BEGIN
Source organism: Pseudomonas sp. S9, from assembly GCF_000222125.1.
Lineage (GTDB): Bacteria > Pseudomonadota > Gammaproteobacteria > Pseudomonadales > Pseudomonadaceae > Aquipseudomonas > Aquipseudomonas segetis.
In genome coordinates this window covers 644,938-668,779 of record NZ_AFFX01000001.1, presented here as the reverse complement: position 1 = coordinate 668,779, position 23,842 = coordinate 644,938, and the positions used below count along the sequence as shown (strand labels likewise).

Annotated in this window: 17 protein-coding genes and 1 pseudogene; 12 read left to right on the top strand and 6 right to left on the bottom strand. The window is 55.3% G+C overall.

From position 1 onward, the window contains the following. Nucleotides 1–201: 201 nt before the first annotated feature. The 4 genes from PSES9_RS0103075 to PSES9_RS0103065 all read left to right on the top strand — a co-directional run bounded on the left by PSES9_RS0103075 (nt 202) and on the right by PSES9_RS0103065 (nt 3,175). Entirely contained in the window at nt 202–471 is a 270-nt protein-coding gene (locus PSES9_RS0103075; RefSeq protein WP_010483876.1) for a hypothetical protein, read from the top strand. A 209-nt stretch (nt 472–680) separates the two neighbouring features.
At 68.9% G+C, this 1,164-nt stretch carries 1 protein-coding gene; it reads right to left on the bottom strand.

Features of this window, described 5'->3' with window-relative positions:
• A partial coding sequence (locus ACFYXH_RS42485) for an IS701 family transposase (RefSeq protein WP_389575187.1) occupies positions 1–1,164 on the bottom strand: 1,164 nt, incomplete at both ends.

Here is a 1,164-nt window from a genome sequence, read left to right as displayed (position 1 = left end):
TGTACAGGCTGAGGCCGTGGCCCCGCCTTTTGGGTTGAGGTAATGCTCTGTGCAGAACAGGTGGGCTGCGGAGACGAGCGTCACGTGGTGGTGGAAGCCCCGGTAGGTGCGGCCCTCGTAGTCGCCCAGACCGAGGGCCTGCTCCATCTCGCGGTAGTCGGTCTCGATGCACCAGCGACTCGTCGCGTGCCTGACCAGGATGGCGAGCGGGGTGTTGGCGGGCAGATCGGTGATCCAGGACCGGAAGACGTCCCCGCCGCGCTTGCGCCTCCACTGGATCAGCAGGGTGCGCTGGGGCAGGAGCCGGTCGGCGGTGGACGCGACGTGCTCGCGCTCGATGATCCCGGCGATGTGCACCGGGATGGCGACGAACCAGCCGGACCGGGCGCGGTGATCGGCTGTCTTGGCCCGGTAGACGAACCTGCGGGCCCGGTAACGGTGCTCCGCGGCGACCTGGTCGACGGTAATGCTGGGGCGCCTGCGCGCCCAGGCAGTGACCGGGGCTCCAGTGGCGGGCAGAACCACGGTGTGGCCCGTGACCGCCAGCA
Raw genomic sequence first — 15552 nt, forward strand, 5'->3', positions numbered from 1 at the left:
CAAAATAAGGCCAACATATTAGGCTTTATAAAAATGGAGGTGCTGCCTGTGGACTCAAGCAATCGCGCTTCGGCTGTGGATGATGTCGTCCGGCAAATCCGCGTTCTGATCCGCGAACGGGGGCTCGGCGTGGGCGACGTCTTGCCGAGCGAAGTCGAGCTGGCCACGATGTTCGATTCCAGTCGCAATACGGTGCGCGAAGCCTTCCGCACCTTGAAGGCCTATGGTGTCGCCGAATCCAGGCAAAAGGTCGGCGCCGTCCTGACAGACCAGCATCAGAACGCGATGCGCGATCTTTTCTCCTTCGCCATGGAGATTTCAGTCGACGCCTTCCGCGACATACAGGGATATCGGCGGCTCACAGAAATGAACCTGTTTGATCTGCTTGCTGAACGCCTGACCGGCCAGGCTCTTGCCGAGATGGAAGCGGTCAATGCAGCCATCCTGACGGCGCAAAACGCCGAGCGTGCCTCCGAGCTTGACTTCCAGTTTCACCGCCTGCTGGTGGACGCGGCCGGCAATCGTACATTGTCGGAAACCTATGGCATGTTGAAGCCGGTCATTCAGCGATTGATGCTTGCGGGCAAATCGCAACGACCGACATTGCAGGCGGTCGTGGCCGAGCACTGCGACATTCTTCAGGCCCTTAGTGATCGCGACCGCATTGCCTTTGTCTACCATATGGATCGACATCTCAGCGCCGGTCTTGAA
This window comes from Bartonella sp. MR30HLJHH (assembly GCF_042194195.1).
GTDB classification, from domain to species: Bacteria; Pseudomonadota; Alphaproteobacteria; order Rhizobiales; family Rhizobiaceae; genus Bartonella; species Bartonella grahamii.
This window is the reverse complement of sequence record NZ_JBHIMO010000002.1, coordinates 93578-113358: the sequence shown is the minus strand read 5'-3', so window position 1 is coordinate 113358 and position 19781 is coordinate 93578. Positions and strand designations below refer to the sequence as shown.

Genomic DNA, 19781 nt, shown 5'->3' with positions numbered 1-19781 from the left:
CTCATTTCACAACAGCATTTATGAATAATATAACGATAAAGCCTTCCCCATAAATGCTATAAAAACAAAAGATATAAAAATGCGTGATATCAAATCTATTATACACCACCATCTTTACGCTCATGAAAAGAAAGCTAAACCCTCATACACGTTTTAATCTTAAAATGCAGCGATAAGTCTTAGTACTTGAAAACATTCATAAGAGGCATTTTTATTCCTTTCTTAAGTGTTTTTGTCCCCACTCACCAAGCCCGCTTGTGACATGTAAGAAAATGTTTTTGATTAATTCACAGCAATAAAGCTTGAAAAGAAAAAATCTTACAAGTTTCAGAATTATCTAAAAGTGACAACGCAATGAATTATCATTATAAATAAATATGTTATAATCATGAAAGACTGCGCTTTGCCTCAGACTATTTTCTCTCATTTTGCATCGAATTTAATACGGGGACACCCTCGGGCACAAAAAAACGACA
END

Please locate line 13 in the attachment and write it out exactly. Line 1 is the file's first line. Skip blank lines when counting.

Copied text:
This window comes from Bartonella sp. MR30HLJHH (assembly GCF_042194195.1).